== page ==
Paul wrote to the Roman church and said, “I’m eager to preach the gospel to you” (Rom. 1:15). The implication is pretty profound. The good news isn’t just for unbelievers, but for every Christian and church too. It’s easy for us to lose track of this simple truth. Are you able to see your own daily need for Christ’s love and gospel renewal (and not just how the people you lead need it)? Are you growing in awareness of how the gospel applies to your own specific sins? Do you find yourself amazed at Christ’s all-sufficiency to meet you exactly where you’re struggling or hurting? And are you expressing gratitude to God for his astounding pardon and power?
2. How do I respond when I’m critiqued or corrected?
There is a vital link between wise leadership and the way we receive correction:
- “Rebuke the wise and they will love you” (Prov. 9:8).
- “The wise listen to advice” (Prov. 12:15).
- “Whoever loves discipline loves knowledge, but he who hates reproof is stupid” (Prov. 12:1).
Do others see your desire to grow in wisdom when they provide input, or do you have a reputation of stiffening or reacting? Everyone hates criticism, and no one more than me. A fellow pastor told me recently some ways I can improve. I hated it for two reasons: It suggests I’m imperfect and it confirms I’m responsible. I look in the mirror and see Adam and, oh boy, do I want to deflect! Had my wife, Kimm, been standing in the room, I probably would’ve thrown her under the bus, too. Just like Adam.
3. How do I respond when someone sins against me?
If you’re a leader, you’re called to be at the blunt end of someone else’s sin. Here’s one thing I’ve learned about the call to lead: How I relate to being sinned against reveals my true grasp of the gospel. Are you tempted to give yourself special permission to be angry or cynical toward those who wrong you? Do you have a tendency to retaliate? We can all relate to these temptations, but I’m talking about your actions. Remember how Christ responded to us when we acted as his enemies (Rom. 5:8–10). He demonstrated humble, persevering love. Don’t ever forget, it’s when we were still sinners that Christ died for us.
4. When I describe my largest internal obstacles, do I use words that acknowledge my moral agency?
You know what I mean here. It’s our penchant for creating a soft, amoral world where, when I describe myself, I don’t really need a Savior. I need self-improvement or understanding. But this hijacks our ability to share in the gospel’s benefits. As Jerry Bridges says, “To benefit from the gospel every day, then, we must acknowledge that we are still sinners.”
The other day I became angry with Kimm. I wasn’t throwing anything, but it was the slow burn that spills over in a subtle sinful judgment and a passing critical comment. I can’t tell you how much I wanted to confess I was feeling moody, touchy, irritated, frustrated, oversensitive, stressed out, ticked off, tense, edgy, annoyed, picky, testy . . . well, you get the point. But those words have little moral bite to them. The Son of God didn’t shed his blood because I’m grumpy or high-strung. He died because sometimes I’m a selfish and angry sinner. As Thomas Watson said, “Until sin be bitter, Christ will not be sweet.”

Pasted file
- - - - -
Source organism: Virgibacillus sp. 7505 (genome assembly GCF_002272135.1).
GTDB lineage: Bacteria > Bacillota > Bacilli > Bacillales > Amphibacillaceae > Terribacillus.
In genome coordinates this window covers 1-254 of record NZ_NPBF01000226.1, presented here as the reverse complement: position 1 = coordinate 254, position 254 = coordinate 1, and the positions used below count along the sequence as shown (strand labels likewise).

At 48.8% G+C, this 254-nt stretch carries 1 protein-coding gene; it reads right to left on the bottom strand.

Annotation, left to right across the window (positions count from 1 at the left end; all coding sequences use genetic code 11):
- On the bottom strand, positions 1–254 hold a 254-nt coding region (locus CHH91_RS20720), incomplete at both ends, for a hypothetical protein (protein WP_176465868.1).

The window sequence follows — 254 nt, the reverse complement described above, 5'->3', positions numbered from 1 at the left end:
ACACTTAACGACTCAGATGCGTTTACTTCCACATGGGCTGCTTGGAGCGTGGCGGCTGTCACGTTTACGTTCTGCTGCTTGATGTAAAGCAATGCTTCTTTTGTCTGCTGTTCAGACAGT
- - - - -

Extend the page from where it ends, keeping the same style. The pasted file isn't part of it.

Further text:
5. Is my accountability local, defined, and consistent?
Is there a defined group of people in your local church who know you and feel responsible to care for your soul? Do they know where you are tempted? Do they know how to pray and what to ask you about? Does your wife know there is someone she can call if she has concerns? And, let’s get real, when this group comes calling, will you submit to their counsel? Will you bring your moral agency and culpability, or will you cast blame?
6. Do I flee to the last Adam when I become aware of sin?
“For as in Adam all die, so also in Christ shall all be made alive” (1 Cor. 15:22). Christ came as the last Adam (1 Cor. 15:45–48), obeying God’s law in all things at all times where the first Adam was unable to comply with one simple restriction. The record of Christ’s perfect obedience then became the bankroll of righteousness that was reckoned to us (Rom. 4:23–25). This means that when we sin, we don’t need to proudly protect the illusion of our perfection or atone for our sin by doing good works. The last Adam whispered, “It is finished” at the moment of his death so we could live an abundant life until we go home. Humble people flee to the Savior in this life so they can celebrate his glory (1 Pet. 4:13) in the next one.
Which Adam Will You Follow?
How did you do? Here’s the thing: As pastors and church leaders, we have to decide which Adam we will follow. In a defining moment of life, the first Adam could only see himself as sinned against. But being sinned against is not the biggest problem we encounter each week.
Since the catastrophic fall in Eden, the biggest problem has been that we forget which Adam we will follow. The first Adam lost his agency; the last Adam, though innocent, took the blame for all who call on his name. If that thought humbles you, it means your agency is probably intact—which also means your test score may be improving.